def apply(date: LocalDate): ReleaseDate = date
}

Now, we’ll be able to access all the methods of LocalDate without creating any extension methods:

val date = LocalDate.parse("2021-04-20")
val releaseDate = ReleaseDate(date)
assert(releaseDate.getYear() == 2021)

Similar to normal types, we can use another opaque type as a context-bound:

opaque type NetflixReleaseDate <: ReleaseDate = ReleaseDate

Now, we can use an instance of NetflixReleaseDate in place of ReleaseDate. However, we’ll need to explicitly implement a companion object for NetflixReleaseDate. Note that NetflixReleaseDate won’t inherit any methods in ReleaseDate. But, the extension methods for ReleaseDate can be applied for NetflixReleaseDate.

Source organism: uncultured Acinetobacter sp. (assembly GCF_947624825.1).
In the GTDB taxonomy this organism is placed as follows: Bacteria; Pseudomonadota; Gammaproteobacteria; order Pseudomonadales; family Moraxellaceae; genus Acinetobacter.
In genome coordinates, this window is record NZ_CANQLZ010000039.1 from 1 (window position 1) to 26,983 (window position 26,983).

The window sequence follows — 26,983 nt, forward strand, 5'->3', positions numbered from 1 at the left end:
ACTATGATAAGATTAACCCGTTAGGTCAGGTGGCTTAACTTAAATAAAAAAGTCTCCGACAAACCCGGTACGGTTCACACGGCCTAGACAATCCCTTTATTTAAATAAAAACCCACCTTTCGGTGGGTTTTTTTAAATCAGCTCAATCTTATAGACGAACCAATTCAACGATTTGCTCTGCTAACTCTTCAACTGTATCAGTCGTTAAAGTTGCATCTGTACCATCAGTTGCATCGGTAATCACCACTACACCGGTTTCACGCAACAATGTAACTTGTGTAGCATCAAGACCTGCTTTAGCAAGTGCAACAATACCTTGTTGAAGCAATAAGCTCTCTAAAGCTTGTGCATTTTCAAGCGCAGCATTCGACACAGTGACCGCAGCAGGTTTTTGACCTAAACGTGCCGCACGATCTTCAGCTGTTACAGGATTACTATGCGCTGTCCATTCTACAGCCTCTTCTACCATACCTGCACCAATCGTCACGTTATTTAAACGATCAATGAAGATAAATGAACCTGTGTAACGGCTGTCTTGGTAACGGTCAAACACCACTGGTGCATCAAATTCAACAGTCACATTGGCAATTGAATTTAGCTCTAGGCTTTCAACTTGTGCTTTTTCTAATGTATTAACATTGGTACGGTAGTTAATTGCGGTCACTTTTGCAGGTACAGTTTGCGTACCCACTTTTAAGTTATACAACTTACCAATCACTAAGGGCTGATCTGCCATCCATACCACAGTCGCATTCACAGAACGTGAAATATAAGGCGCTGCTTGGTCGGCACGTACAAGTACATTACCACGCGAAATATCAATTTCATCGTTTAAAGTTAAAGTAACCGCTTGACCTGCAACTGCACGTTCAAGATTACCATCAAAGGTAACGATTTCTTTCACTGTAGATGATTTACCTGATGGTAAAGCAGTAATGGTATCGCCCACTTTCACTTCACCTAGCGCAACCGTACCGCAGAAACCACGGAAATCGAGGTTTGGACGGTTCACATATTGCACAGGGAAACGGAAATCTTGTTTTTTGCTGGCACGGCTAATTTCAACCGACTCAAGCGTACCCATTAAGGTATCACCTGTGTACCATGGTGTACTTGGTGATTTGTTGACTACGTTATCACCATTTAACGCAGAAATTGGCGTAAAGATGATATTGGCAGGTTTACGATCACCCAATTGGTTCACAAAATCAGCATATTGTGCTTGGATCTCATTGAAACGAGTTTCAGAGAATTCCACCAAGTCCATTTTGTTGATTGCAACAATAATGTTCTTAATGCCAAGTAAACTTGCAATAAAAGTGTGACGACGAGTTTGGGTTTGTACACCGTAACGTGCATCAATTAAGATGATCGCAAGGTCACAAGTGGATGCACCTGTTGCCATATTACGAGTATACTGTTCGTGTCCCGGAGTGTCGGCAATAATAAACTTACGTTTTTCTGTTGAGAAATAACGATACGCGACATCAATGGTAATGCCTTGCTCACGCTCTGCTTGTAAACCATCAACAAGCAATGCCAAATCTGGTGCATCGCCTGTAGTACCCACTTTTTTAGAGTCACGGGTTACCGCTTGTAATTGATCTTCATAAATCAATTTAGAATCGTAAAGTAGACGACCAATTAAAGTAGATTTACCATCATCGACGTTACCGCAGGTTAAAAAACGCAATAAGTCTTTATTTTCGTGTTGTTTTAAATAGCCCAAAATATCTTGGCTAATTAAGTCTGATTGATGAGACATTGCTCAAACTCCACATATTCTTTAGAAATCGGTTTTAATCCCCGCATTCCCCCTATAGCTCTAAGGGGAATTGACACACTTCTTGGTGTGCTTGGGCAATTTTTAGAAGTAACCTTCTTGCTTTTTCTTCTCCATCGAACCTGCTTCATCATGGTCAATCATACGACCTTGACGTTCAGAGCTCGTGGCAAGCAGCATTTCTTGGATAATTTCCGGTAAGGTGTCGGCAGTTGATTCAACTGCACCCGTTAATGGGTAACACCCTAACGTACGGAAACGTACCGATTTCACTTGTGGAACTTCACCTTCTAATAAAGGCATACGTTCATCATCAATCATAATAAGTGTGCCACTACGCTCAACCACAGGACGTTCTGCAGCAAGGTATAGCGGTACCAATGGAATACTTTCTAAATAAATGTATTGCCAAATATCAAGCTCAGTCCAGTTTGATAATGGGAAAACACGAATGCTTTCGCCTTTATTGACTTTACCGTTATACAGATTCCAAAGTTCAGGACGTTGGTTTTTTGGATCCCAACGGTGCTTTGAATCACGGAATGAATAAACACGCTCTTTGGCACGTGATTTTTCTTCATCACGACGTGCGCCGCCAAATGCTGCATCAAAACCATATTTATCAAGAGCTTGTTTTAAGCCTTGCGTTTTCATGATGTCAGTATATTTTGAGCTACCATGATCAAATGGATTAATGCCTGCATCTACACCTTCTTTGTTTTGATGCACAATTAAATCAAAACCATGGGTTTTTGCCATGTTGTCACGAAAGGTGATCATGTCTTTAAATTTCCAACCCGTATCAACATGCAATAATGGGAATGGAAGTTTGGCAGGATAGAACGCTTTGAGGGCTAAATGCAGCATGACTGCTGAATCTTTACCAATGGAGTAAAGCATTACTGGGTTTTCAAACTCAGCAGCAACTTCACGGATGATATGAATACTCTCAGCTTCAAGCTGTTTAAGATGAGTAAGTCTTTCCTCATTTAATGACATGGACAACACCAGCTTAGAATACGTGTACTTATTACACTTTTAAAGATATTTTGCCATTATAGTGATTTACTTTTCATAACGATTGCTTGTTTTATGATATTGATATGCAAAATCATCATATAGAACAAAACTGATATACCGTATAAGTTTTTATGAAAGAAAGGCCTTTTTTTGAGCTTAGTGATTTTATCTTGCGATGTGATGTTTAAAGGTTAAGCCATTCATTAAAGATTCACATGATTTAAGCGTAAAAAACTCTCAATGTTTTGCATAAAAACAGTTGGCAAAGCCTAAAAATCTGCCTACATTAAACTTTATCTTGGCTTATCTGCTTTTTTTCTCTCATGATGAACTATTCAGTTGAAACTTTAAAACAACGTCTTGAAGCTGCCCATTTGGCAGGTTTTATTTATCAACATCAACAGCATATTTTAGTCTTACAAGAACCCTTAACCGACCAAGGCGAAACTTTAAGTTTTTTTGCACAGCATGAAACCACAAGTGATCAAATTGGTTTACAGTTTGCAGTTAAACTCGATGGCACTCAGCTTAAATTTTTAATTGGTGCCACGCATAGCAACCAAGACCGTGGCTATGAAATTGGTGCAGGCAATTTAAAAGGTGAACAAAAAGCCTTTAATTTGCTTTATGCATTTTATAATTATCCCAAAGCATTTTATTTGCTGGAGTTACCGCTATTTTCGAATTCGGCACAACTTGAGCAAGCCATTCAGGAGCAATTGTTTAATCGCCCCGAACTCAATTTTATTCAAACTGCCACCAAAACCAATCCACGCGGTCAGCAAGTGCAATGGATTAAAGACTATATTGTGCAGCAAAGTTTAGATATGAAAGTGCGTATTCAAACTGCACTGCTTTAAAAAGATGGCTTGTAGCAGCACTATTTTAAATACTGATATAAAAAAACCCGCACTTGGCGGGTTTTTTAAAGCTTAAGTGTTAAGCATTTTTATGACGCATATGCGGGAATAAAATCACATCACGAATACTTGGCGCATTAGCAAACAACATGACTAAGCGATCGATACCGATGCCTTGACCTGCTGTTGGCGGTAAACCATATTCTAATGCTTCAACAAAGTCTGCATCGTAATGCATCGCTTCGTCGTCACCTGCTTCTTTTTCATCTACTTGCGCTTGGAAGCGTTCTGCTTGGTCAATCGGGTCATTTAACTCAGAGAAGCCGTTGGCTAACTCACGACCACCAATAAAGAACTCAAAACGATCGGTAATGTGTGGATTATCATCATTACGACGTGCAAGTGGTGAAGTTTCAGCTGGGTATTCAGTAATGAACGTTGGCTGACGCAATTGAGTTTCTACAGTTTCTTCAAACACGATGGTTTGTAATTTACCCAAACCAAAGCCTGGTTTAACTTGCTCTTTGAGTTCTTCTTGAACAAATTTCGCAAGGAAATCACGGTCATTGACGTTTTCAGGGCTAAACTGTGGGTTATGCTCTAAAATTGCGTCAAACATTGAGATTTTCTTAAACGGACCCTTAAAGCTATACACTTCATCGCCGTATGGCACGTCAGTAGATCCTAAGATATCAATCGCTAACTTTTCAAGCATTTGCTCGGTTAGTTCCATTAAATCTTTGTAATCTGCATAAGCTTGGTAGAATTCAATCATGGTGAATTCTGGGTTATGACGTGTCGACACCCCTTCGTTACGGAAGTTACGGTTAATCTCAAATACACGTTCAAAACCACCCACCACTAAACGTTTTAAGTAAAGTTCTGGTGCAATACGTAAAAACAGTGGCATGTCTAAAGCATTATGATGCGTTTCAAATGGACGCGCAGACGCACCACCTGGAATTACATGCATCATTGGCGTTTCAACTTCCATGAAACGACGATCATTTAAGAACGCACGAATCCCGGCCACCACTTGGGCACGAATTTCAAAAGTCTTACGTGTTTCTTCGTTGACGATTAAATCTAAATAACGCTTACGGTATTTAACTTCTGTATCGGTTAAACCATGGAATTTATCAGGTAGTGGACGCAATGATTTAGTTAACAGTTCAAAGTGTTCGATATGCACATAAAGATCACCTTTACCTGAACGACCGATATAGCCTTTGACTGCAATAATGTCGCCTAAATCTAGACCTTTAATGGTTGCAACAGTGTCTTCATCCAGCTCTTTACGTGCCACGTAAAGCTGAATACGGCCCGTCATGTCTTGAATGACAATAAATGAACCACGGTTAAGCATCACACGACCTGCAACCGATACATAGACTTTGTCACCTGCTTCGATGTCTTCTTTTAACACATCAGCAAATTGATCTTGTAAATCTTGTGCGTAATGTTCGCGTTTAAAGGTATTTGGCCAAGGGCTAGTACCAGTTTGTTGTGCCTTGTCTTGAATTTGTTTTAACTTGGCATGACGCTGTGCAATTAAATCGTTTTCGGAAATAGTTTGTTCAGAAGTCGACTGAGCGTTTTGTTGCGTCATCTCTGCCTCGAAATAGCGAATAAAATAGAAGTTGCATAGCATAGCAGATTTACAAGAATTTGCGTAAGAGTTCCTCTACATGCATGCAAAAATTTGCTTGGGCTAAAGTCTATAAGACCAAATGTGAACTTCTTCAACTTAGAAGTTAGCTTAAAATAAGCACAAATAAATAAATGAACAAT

5. Properties of Opaque Type Aliases

The major differences of opaque type aliases from value classes are:

  • Opaque types have no APIs implemented by default — including apply and toString
  • No access to underlying type’s APIs, unless a context-bound is applied
  • Opaque types don’t support pattern matching
  • Opaque types are completely erased at runtime

6. Conclusion

In this tutorial, we looked at the newly introduced opaque type alias in Scala 3. We’ve also discussed how it differs from the already existing value class and type alias.

As always, the code samples used are available over on GitHub.

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Nirmalya Sengupta
Nirmalya Sengupta
29 days ago

Crisp and straightaway usable! Thanks.